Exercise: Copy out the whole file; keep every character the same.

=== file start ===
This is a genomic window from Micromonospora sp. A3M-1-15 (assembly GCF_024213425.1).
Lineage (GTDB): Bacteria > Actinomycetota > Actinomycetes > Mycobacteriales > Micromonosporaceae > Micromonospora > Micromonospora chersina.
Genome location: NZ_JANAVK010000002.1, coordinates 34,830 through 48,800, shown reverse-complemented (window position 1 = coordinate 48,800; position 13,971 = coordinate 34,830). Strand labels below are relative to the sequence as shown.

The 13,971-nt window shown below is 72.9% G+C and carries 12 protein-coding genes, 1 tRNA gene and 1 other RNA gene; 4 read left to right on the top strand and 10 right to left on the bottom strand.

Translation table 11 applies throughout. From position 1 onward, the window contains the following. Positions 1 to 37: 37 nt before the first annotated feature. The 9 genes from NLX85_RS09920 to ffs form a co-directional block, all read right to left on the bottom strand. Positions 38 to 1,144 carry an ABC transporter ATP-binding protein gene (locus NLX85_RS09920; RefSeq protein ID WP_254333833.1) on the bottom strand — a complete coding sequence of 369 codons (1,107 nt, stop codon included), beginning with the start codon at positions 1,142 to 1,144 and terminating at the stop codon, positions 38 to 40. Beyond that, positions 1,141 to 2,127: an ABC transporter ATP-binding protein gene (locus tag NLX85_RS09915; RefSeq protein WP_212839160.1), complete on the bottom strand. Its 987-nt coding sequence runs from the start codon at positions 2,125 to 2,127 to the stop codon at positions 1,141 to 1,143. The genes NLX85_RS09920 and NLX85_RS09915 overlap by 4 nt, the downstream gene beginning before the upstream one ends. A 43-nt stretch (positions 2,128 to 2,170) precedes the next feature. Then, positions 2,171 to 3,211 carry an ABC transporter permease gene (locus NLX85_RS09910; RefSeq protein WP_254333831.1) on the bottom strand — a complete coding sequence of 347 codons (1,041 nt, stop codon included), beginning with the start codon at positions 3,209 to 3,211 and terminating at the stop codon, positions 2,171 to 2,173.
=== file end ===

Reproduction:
This is a genomic window from Micromonospora sp. A3M-1-15 (assembly GCF_024213425.1).
Lineage (GTDB): Bacteria > Actinomycetota > Actinomycetes > Mycobacteriales > Micromonosporaceae > Micromonospora > Micromonospora chersina.
Genome location: NZ_JANAVK010000002.1, coordinates 34,830 through 48,800, shown reverse-complemented (window position 1 = coordinate 48,800; position 13,971 = coordinate 34,830). Strand labels below are relative to the sequence as shown.

The 13,971-nt window shown below is 72.9% G+C and carries 12 protein-coding genes, 1 tRNA gene and 1 other RNA gene; 4 read left to right on the top strand and 10 right to left on the bottom strand.

Translation table 11 applies throughout. From position 1 onward, the window contains the following. Positions 1 to 37: 37 nt before the first annotated feature. The 9 genes from NLX85_RS09920 to ffs form a co-directional block, all read right to left on the bottom strand. Positions 38 to 1,144 carry an ABC transporter ATP-binding protein gene (locus NLX85_RS09920; RefSeq protein ID WP_254333833.1) on the bottom strand — a complete coding sequence of 369 codons (1,107 nt, stop codon included), beginning with the start codon at positions 1,142 to 1,144 and terminating at the stop codon, positions 38 to 40. Beyond that, positions 1,141 to 2,127: an ABC transporter ATP-binding protein gene (locus tag NLX85_RS09915; RefSeq protein WP_212839160.1), complete on the bottom strand. Its 987-nt coding sequence runs from the start codon at positions 2,125 to 2,127 to the stop codon at positions 1,141 to 1,143. The genes NLX85_RS09920 and NLX85_RS09915 overlap by 4 nt, the downstream gene beginning before the upstream one ends. A 43-nt stretch (positions 2,128 to 2,170) precedes the next feature. Then, positions 2,171 to 3,211 carry an ABC transporter permease gene (locus NLX85_RS09910; RefSeq protein WP_254333831.1) on the bottom strand — a complete coding sequence of 347 codons (1,041 nt, stop codon included), beginning with the start codon at positions 3,209 to 3,211 and terminating at the stop codon, positions 2,171 to 2,173.